Air Commodore Jasjit Singh in his book Defence from The Skies (New Delhi: KW Publishers 2007) had presciently articulated, “with no dividing line between air and space, it is indeed a continuum of the third dimension above the earth surface; growing economy, trade expansion and commercial interests will necessitate the pursuance of the aerospace continuum in our national interest. Military operations in the future will increasingly use this continuum to further national security.” Furthermore, realising the need of the future, the IADN was founded in 2012 with a focus on the term “aerospace” rather than “air power” or other related terms

Aerospace power as an element of national power provides multiple options to the nation in the emerging battlespace. In order to exploit the capabilities offered by modern air power to dominate the battlespace, the utilisation of space-based assets is a prerequisite. Increasing utilisation of ‘space’ in the operational domains of land, sea and air has made space a common enabler, as per the IAF’s updated doctrine. The air and near space domain are increasingly a continuum for the IAF due to the high dependency on ISR, navigation, imagery, targeting, meteorology, communication, operational networks, command and control, enhanced AD responsibilities etc. It would not be wrong to say that, aerospace power has emerged as a key enabler of national power.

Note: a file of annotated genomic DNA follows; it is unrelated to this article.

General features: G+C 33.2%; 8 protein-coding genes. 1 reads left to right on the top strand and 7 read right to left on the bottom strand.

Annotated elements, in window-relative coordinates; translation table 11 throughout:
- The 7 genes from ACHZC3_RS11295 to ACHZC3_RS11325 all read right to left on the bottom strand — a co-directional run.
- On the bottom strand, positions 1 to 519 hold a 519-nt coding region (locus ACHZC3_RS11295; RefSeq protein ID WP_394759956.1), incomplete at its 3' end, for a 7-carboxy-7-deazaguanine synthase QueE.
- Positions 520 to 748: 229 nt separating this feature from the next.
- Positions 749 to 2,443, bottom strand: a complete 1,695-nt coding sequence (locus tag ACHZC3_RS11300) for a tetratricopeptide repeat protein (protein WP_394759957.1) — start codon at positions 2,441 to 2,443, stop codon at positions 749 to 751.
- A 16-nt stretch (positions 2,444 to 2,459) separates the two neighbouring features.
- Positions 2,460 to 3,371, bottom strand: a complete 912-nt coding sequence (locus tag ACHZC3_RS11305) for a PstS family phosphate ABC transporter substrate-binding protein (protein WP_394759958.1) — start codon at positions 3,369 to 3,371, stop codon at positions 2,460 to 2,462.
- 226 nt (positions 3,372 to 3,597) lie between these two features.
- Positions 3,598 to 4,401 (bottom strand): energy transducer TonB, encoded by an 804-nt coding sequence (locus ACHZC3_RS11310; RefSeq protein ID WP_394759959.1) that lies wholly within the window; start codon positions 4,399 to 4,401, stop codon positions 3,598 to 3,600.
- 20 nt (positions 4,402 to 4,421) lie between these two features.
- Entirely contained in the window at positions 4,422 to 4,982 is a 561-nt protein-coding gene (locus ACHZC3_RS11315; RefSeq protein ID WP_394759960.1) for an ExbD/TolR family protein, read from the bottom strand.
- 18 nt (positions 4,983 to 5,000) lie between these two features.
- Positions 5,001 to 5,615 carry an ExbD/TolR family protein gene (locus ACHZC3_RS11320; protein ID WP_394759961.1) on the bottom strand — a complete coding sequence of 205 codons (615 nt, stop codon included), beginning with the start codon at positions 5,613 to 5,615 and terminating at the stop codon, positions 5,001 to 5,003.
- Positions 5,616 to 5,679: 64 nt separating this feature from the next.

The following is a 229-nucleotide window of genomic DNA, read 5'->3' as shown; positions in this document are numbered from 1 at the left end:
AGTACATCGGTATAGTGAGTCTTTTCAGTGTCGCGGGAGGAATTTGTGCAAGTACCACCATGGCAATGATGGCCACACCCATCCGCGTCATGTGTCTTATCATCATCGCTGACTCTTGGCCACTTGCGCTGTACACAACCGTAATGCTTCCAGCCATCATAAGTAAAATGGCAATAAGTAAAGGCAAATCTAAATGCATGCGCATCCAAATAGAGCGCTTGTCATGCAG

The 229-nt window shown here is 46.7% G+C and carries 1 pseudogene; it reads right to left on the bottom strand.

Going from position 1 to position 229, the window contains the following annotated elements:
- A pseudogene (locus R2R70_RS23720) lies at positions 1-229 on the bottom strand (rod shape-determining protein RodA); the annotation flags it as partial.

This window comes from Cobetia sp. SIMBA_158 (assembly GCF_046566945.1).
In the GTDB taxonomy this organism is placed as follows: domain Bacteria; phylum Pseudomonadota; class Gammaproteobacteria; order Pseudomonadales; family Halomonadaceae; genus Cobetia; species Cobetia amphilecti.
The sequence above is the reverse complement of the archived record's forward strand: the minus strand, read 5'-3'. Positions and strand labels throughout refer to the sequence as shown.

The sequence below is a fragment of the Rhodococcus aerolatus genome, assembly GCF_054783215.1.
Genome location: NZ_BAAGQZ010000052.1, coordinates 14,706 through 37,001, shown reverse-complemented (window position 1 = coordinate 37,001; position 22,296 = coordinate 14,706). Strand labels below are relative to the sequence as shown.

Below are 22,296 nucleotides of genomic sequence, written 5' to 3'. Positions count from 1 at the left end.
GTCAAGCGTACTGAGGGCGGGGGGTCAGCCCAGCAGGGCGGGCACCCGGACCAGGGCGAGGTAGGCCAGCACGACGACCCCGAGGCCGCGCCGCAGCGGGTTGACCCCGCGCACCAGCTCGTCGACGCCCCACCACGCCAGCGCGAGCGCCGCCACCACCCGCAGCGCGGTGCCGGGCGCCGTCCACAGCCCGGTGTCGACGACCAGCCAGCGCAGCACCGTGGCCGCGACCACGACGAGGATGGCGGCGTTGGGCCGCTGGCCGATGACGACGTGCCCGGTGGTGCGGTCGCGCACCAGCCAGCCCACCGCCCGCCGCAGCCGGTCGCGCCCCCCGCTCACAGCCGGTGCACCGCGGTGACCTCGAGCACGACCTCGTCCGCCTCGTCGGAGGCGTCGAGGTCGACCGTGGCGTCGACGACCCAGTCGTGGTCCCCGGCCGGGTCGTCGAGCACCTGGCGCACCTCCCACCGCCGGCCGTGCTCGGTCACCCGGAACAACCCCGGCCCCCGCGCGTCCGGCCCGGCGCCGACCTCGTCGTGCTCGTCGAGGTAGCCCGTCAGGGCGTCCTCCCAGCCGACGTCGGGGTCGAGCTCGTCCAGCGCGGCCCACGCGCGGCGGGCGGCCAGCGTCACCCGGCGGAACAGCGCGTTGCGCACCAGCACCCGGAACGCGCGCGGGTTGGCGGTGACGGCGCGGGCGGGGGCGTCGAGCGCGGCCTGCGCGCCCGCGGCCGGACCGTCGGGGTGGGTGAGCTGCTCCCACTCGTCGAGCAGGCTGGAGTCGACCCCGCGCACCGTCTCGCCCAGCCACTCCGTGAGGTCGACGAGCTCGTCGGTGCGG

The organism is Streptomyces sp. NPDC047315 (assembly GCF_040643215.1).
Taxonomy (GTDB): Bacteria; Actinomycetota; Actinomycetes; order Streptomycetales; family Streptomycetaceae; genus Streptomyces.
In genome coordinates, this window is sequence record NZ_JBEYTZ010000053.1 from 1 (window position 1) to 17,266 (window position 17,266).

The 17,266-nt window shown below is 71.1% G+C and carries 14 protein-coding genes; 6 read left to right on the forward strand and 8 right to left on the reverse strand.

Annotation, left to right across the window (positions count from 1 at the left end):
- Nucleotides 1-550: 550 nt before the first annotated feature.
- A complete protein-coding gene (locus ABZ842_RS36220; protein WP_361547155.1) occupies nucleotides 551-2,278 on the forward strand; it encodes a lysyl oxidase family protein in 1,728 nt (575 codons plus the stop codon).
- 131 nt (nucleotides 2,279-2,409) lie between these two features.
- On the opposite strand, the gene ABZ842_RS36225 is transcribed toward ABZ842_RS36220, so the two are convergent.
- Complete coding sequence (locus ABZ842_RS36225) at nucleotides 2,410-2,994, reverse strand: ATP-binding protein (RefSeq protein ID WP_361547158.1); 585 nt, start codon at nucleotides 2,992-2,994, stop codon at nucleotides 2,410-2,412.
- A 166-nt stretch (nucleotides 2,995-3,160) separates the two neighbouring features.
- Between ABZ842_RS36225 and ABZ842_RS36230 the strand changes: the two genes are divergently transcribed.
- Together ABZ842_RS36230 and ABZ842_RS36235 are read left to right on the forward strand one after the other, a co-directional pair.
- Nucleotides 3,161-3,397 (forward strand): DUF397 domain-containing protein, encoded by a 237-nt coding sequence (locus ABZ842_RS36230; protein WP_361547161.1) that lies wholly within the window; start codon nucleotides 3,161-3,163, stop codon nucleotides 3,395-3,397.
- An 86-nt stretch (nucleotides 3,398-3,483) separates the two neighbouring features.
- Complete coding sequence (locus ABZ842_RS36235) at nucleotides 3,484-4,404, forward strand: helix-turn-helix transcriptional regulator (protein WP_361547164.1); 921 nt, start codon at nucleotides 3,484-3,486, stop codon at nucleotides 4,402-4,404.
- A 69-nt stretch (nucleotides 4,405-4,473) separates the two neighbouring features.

Aerospace power has emerged as a key enabler of national power

Air Power is still the Linchpin of Aerospace Power

A rendered image of Mig-31 near-space which India never operated

Aerospace power combines air and space power but space assets are itself limited and sometimes are available in scarcity, the satellites follow predetermined paths and effective data relay are dependent on various factors. Although of immense value but space assets complement air power, and the prime objective for any air force still remains the ability to project firepower to achieve strategic goals.

The importance of air power in present and future warfare is well known. Air power is an integral part of the country’s defence capabilities and plays an important role in making up a country’s deterrence against potential adversaries. However, it is of great concern that India’s fighter squadron strength is dropping, primarily due to India’s inability to develop a productive aviation industry, which has been reducing India’s clout in the domain of air power.

The prime objective for any air force still remains the ability to project firepower to achieve strategic goals

The Air Force is down to less than 30 fighter squadrons strength against the sanctioned strength of 42 squadrons to face a two-front conflict. The IAF has witnessed significant delays in introducing new fighters and phasing out the old fighters in the required timeframe. The four remaining MiG 21 squadrons are to be retired with the Light Combat Aircraft (LCA) Mk 1A expected to enter service only by 2024, the Air Force could see a further dip in squadron numbers. It is also worth mentioning that the idea of having 42 fighter squadrons in inventory as optimal strength of the IAF is against the ‘wish list’ of 60 squadrons to face a two-front war.